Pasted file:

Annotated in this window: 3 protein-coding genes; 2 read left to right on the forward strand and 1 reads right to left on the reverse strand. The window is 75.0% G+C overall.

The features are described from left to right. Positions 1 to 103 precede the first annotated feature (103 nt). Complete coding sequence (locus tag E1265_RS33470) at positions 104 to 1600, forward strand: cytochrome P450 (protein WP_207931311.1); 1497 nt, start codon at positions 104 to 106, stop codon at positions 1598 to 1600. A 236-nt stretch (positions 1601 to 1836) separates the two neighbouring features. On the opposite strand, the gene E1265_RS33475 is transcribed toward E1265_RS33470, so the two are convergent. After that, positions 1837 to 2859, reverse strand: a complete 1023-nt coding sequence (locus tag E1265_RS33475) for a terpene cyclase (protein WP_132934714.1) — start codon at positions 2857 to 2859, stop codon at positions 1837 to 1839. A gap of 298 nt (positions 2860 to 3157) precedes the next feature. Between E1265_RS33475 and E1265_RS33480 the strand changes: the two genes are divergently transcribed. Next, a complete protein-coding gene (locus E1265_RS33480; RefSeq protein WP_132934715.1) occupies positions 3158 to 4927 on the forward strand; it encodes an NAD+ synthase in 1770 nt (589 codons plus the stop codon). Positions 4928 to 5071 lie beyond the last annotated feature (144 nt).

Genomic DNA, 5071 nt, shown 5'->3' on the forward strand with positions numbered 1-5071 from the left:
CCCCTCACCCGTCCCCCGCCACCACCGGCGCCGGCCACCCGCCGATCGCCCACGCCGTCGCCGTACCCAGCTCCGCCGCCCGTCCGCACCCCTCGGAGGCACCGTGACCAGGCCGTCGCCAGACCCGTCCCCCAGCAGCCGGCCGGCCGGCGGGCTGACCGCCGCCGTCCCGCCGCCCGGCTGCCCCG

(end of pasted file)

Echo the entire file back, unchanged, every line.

Annotated in this window: 3 protein-coding genes; 2 read left to right on the forward strand and 1 reads right to left on the reverse strand. The window is 75.0% G+C overall.

The features are described from left to right. Positions 1 to 103 precede the first annotated feature (103 nt). Complete coding sequence (locus tag E1265_RS33470) at positions 104 to 1600, forward strand: cytochrome P450 (protein WP_207931311.1); 1497 nt, start codon at positions 104 to 106, stop codon at positions 1598 to 1600. A 236-nt stretch (positions 1601 to 1836) separates the two neighbouring features. On the opposite strand, the gene E1265_RS33475 is transcribed toward E1265_RS33470, so the two are convergent. After that, positions 1837 to 2859, reverse strand: a complete 1023-nt coding sequence (locus tag E1265_RS33475) for a terpene cyclase (protein WP_132934714.1) — start codon at positions 2857 to 2859, stop codon at positions 1837 to 1839. A gap of 298 nt (positions 2860 to 3157) precedes the next feature. Between E1265_RS33475 and E1265_RS33480 the strand changes: the two genes are divergently transcribed. Next, a complete protein-coding gene (locus E1265_RS33480; RefSeq protein WP_132934715.1) occupies positions 3158 to 4927 on the forward strand; it encodes an NAD+ synthase in 1770 nt (589 codons plus the stop codon). Positions 4928 to 5071 lie beyond the last annotated feature (144 nt).

Genomic DNA, 5071 nt, shown 5'->3' on the forward strand with positions numbered 1-5071 from the left:
CCCCTCACCCGTCCCCCGCCACCACCGGCGCCGGCCACCCGCCGATCGCCCACGCCGTCGCCGTACCCAGCTCCGCCGCCCGTCCGCACCCCTCGGAGGCACCGTGACCAGGCCGTCGCCAGACCCGTCCCCCAGCAGCCGGCCGGCCGGCGGGCTGACCGCCGCCGTCCCGCCGCCCGGCTGCCCCG